Kim Jong-un and his ruling regime are not some reckless group of tyrants hellbent on destroying the world in a nuclear inferno (but they are reckless tyrants). This is one of the oldest ruling regimes on the planet. They know what they’re doing. North Korea is the last modern connection left to the Japanese imperialist authoritarianism that dominated that region during World War II. They want us to think that they are their hyperbolic rhetoric as a way of both shoring up their support at home, and as a negotiating tactic because everyone knows that they hold their finger above the “worst-case scenario” button.

They’re not the unhinged psychopaths they project themselves to be. They’re rational actors just like we are. Just like South Korea, and the 78% of South Korean citizens who support these efforts to make peace in the region.

The United States is part of the problem. North Korea is relatively untouchable for two reasons. First, they can level Seoul (a city with a million more people than New York City) with conventional weapons in the span of an hour. Second, China. The former is a reality that will never go unchanged, while with the latter we have some amount of control. It’s not a great situation for China to have a nuclear-armed tyrant stirring up tensions on its southern border, but it’s a better situation than the United States having thousands of troops perpetually stationed just across the Chinese border. North Korea exists in this current iteration in part due to the United States’ presence in the region.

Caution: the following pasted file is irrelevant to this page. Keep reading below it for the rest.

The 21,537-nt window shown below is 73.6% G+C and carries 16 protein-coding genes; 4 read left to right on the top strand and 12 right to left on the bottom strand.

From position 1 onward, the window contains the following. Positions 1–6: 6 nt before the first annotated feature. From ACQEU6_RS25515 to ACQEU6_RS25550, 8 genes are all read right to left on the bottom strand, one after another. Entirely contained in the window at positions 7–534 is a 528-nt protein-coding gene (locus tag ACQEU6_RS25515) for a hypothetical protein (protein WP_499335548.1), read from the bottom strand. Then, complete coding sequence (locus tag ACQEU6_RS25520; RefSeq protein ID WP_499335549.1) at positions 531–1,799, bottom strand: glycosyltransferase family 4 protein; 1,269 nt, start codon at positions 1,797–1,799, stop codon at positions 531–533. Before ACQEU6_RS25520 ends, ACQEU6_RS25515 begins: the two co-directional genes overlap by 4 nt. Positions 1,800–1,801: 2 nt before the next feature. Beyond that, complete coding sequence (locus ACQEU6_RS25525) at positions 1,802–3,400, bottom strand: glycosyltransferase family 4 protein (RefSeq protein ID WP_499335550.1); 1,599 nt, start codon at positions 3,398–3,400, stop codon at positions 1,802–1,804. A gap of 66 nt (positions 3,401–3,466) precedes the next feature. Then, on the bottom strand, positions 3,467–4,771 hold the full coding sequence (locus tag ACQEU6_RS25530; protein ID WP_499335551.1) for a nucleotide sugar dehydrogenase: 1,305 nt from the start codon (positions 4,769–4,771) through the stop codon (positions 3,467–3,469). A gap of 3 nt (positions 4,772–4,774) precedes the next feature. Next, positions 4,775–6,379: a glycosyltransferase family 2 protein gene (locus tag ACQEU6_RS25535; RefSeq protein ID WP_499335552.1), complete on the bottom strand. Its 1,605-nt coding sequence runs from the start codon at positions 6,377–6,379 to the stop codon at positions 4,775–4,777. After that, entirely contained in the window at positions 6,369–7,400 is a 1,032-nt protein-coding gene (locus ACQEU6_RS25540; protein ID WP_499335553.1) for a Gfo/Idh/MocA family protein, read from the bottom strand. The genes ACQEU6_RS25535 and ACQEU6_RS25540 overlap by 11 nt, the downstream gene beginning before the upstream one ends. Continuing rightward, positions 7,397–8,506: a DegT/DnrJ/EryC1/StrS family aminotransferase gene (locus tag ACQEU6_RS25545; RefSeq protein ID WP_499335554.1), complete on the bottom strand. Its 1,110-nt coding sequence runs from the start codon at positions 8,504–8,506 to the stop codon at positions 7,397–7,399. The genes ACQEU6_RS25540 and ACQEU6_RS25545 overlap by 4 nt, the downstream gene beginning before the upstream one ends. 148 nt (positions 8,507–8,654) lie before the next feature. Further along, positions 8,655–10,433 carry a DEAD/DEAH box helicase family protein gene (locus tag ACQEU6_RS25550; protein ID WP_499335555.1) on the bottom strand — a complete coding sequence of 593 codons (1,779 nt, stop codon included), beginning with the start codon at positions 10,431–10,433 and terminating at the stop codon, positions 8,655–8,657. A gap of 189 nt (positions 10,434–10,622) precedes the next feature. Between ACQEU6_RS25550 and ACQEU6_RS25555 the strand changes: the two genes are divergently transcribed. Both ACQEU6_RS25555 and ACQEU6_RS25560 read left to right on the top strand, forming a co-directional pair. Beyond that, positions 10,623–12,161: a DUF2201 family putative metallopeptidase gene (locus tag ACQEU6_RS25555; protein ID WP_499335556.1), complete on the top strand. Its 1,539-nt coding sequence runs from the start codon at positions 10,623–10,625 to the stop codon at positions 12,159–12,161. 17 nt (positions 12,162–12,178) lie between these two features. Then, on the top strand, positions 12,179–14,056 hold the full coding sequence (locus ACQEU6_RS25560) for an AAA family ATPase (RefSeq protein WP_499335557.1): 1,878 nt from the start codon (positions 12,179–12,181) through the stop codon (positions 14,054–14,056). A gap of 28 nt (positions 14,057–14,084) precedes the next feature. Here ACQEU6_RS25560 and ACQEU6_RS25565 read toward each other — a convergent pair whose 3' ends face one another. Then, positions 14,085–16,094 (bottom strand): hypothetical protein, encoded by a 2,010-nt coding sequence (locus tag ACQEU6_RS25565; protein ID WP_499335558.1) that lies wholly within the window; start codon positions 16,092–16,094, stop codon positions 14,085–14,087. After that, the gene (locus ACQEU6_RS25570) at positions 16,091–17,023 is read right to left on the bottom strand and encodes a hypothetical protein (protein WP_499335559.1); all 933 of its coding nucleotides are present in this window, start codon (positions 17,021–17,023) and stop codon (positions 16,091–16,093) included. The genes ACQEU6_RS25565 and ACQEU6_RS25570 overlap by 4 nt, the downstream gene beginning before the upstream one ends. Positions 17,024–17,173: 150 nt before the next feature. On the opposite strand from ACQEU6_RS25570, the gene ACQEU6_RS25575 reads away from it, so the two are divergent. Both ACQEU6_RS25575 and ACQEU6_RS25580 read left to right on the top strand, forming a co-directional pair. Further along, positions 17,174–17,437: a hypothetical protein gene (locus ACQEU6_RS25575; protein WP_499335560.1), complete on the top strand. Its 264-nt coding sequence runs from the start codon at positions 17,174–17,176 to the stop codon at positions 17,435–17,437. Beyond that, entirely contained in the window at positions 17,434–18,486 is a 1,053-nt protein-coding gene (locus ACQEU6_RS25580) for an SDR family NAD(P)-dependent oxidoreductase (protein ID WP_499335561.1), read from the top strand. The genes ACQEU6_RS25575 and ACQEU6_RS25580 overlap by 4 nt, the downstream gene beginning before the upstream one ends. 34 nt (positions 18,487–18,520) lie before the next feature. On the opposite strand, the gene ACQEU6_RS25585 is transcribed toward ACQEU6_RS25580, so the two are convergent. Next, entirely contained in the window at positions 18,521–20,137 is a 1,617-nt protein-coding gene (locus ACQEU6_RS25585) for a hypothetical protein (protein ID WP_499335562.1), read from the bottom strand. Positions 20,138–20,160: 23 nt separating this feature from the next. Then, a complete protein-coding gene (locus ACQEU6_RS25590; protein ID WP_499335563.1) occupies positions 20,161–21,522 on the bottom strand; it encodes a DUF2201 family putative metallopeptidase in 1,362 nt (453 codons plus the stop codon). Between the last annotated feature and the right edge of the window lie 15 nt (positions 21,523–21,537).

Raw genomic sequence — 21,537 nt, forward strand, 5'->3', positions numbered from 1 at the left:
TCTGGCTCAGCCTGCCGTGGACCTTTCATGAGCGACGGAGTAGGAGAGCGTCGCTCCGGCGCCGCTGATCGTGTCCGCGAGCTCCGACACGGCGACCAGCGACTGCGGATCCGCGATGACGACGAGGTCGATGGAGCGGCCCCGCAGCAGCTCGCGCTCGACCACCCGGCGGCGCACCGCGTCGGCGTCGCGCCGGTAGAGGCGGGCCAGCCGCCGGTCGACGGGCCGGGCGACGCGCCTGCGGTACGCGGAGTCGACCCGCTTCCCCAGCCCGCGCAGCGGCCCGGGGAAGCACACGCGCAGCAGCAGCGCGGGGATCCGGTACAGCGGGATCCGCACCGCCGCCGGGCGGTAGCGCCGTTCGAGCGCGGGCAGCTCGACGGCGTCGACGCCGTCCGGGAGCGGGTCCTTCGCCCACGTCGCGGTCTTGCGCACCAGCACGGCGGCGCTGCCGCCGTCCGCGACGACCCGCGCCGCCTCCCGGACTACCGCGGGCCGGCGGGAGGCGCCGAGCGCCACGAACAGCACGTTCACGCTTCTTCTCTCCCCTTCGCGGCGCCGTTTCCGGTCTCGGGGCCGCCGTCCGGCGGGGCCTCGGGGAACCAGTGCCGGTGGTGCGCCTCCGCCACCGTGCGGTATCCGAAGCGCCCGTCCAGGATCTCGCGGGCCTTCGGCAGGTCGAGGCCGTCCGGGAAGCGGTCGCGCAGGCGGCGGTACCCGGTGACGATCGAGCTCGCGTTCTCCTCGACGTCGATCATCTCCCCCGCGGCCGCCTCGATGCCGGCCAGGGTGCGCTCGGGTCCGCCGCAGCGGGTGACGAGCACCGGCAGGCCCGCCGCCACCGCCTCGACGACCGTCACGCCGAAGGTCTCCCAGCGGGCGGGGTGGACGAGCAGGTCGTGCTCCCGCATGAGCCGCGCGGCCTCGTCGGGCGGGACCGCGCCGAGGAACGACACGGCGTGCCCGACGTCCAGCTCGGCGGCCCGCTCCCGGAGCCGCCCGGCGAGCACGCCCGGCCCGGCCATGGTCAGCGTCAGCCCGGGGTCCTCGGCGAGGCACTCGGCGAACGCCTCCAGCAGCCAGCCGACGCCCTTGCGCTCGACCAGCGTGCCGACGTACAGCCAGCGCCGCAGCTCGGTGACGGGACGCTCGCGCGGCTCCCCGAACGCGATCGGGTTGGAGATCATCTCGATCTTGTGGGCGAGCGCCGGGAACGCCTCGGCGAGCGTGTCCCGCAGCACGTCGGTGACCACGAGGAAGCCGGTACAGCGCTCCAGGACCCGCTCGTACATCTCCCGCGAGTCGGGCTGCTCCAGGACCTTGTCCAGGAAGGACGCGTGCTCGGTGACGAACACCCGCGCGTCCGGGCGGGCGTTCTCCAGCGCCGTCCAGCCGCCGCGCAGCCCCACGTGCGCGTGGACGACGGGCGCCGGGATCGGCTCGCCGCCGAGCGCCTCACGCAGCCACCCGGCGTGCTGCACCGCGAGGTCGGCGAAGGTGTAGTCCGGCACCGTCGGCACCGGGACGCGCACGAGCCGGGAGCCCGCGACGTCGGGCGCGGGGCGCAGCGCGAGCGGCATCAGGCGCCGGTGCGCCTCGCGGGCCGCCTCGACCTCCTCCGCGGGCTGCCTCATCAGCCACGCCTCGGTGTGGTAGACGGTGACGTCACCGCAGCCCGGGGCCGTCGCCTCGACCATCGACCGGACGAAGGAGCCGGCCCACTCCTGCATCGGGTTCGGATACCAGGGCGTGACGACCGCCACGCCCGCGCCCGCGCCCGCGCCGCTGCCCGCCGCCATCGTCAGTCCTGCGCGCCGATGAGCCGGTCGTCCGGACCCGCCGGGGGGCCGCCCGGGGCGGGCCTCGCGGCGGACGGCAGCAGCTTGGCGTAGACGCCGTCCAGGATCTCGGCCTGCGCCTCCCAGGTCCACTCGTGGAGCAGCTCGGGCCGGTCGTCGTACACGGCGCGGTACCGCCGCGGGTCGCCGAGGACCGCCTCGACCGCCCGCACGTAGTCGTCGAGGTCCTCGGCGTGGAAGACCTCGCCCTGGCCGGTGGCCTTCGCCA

If the U.S. decreased its military presence in the region, China would feel less threatened, changing their calculus on Kim Jong-un. Trade with China represents a little more than half of North Korea’s economy. If the Chinese wanted Kim Jong-un gone, they could do it in a month. His value to them lies largely in being a hedge against the U.S. history of military and CIA operations against adversarial regimes, but if the U.S. lessened its aggressive posture, China would view the Americans as less of a threat in kind (I’m not advocating a full-retreat from the region here—providing increasingly authoritarian China with that kind of vacuum to step into would be a betrayal to our allies in Japan and South Korea, and likely more disastrous than failing to nullify a key piece of North Korean leverage).

Theoretically, the goal should be to create a situation where China views Kim Jong-un as more of a nuisance than a buffer, hopefully leading to a consensus among regional powers that with this genocidal North Korean regime, regime change is necessary, even if the United States and its sordid history is involved.

The question that all international relations comes down to is whether someone is a rational actor or not. If they are, then they will act in their own self-interest, and a simple survey of the relative interests of various actors provides a map to various outcomes. When the United States and South Korea do these joint exercises, it threatens the credibility of the peace deal. It’s not like the United States has gone back on a deal before, and, well *Don Draper voice* “that’s what the [nuclear weapons] are for!”

The situation with North Korea is incredibly complex, and the U.S. is not the primary consideration here. South Korea, China and Japan are the regional powers most immediately threatened by a bellicose North Korea, and America’s role in all this is clouded by our vast history of regime change. Supporting the ongoing provocations (“military exercises” is literally repeating the state line) means undermining the peace efforts that an overwhelming majority of South Koreans—our staunch allies—want. I can’t believe I’m saying this, but Donald Trump—whether intentionally or not—has honestly done as much to forge peace in that region as any president in this millennial’s lifetime. This was a bad deal because there really was no deal and North Korea got yet another tangible and propagandistic victory over America, but de-escalating tensions is not “nothing.” Ultimately, it’s everything.

Jacob Weindling is a staff writer for Paste politics. Follow him on Twitter at @Jakeweindling.